By Leo Babauta
We had a chance to interview Roger Lawson of Rog Law Fitness about forming the exercise habit. Rog has had the fitness habit himself for years now, and publicly shares what he does and how he learns with people on his site, Rog Law Fitness. He also works with clients to get them sexified!
In this interview, Rog shares his successful methods for creating the exercise habit — with himself, but also with his readers and clients.
1. How long have you had a consistent exercise habit? Whatâ€™s your current workout schedule (just a quick summary)?
Rog: I started exercising seriously back in 2007 after my doctor told me that my cholesterol levels were ginormously (ok, she didn’t use that word, but my numbers were 300+) high and haven’t looked back since.
I normally workout exclusively with barbells, dumbbells and bodyweight exercises 2-3 times a week for 45-60min at a time. Cardio makes me a sad, sad man, so my cardio consists of Dance Central on the XBOX or walking and listening to an audiobook or podcast.
Here is what my current workout schedule looks like. If I train more then 2 times, I simply repeat a workout.
Deadlift â€“ 3 x 5
Weighted Chin Ups â€“ 3 x 6-10
Barbell Row â€“ 4 x 10
Back Extension â€“ 3 x 20
Barbell Box Squat â€“ 3 x 5
Weighted Dips â€“ 3 x 10
Barbell Hip Thrust â€“ 3 x 10
1 Arm Dumbbell Row â€“ 3 x 10
2. How did you create the exercise habit? What worked, what obstacles were tough to overcome?
Rog: As clichÃ© as it sounds, one day at a time.
Initially it sucked â€“ HARD! I couldn’t really move my arms, walking up stairs was a pain, and the thought of trying to get out of bed or off the toilet was almost enough to make me want to live my existence by standing in a corner, never doing either of those two things again!
Pushing through that initial soreness was rough, but I just kept telling myself that if millions of people around the world could do this on a consistent basis, and that they were no better than me, then I could do it, too.
Each time I went to the gym, I added another victory link to my chain, and the longer this chain became, the more unwilling I was to let it break. I began to take it more seriously, treating it as a commitment versus just an option or something I would fit into my life.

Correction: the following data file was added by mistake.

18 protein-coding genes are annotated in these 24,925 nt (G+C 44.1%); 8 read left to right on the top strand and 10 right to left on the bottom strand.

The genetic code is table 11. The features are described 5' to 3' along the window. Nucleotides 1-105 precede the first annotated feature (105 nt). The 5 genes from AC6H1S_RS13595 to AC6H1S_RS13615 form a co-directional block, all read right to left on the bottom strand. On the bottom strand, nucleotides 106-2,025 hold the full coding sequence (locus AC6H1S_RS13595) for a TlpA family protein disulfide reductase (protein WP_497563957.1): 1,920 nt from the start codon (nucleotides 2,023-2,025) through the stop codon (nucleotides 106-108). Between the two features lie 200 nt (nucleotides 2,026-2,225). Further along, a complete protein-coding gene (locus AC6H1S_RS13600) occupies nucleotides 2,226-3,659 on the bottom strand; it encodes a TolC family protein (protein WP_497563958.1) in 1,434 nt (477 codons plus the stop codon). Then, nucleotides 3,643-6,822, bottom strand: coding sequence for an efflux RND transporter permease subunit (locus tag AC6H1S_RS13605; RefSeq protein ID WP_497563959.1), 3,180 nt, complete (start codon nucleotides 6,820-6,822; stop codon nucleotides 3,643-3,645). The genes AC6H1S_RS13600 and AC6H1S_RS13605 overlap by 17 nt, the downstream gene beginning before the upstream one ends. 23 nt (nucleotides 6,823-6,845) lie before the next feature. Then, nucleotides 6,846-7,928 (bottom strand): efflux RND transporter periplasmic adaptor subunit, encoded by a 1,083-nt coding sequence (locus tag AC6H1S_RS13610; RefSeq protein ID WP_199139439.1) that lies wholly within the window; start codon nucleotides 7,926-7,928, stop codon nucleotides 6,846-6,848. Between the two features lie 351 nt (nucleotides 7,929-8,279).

In early 2011, I injured my lower back and along with that injury came a crippling blow to my confidence and will to exercise. I took 4 months off of training completely, ate like crap and subsequently 10+ lbs of fluff.
Returning back to the gym after this layoff was, as all the cool kids say, a hot mess. I was weak, demotivated and simply didn’t want to be there. I was rusty, it took everything I had in me to keep the rust from setting in permanently.
After the first week, I took the pressure off myself and simply began building my chain of wins back up, just like I did when I first started.
Look at me now =)
3. What motivates you to exercise? What makes it something you look forward to doing?
Rog: I’m a huge gamer, so the concept of leveling up is something that I take very seriously, so why not apply it to fitness as well?
Much to my nerdy enjoyment, a website called Fitocracy applied this concept to exercise, so I immediately jumped on the platform and began using it aggressively. Even after spending years in the gym, I haven’t been this excited about training in a very long time. I enjoy it so much because I’m rewarded for exercising â€“ points, rewards, badges and props from members of the community.
Even though I’m a personal trainer, I don’t enjoy exercise all that much. I view it as a means to an end; I don’t like exercising, but I love having exercised. Because of this, progress points like those mentioned above as well as things like changes in the mirror and silently serving as an inspiration to others looking to improve their own health through fitness are what motivates me most these days.
4. What have you done to help clients form the exercise habit? Are there obstacles you have been good at helping them overcome?
Rog: Hold them accountable!
We’re all human, and with that comes the occasional slip ups, especially when it comes to creating lasting habits that run counter to our normal tendencies. That’s where I come in to the rescue for my clients â€“ I help them create realistic goals and then I wait there like a unicorn mixed with a puma, waiting to pounce on them just when they’re about to give up on themselves, injecting them with a healthy dose positivity, actionable steps and support when they need it the most.
I work best when I’m able to relate my own failures and mistakes to my clients. I’m no infallible guru, just a guy who has learned a lot from falling down pretty often and wants to share his experiences with others to streamline their success.
5. Tell us a bit about your blog, and how thatâ€™s helped people form the exercise habit?
Rog: Your fantastic readers can find my blog here. I use it as a vehicle to hopefully inspire people to take control of their lives through fitness, with my sincere belief being that it can change your entire life for the better.
I often write about fat loss and muscle gain, interweaving game, comic book and 90s pop-culture references into my writing as well to make it a lot more fun for both myself and my readers.
6. Any other advice for people who want to make exercise a regular part of their lives?
Rog: â€œBecause your own strength is unequal to the task, do not assume that it is beyond the powers of man; but if anything is within the powers and province of man, believe that it is within your own compass also.â€ – Marcus Aurelius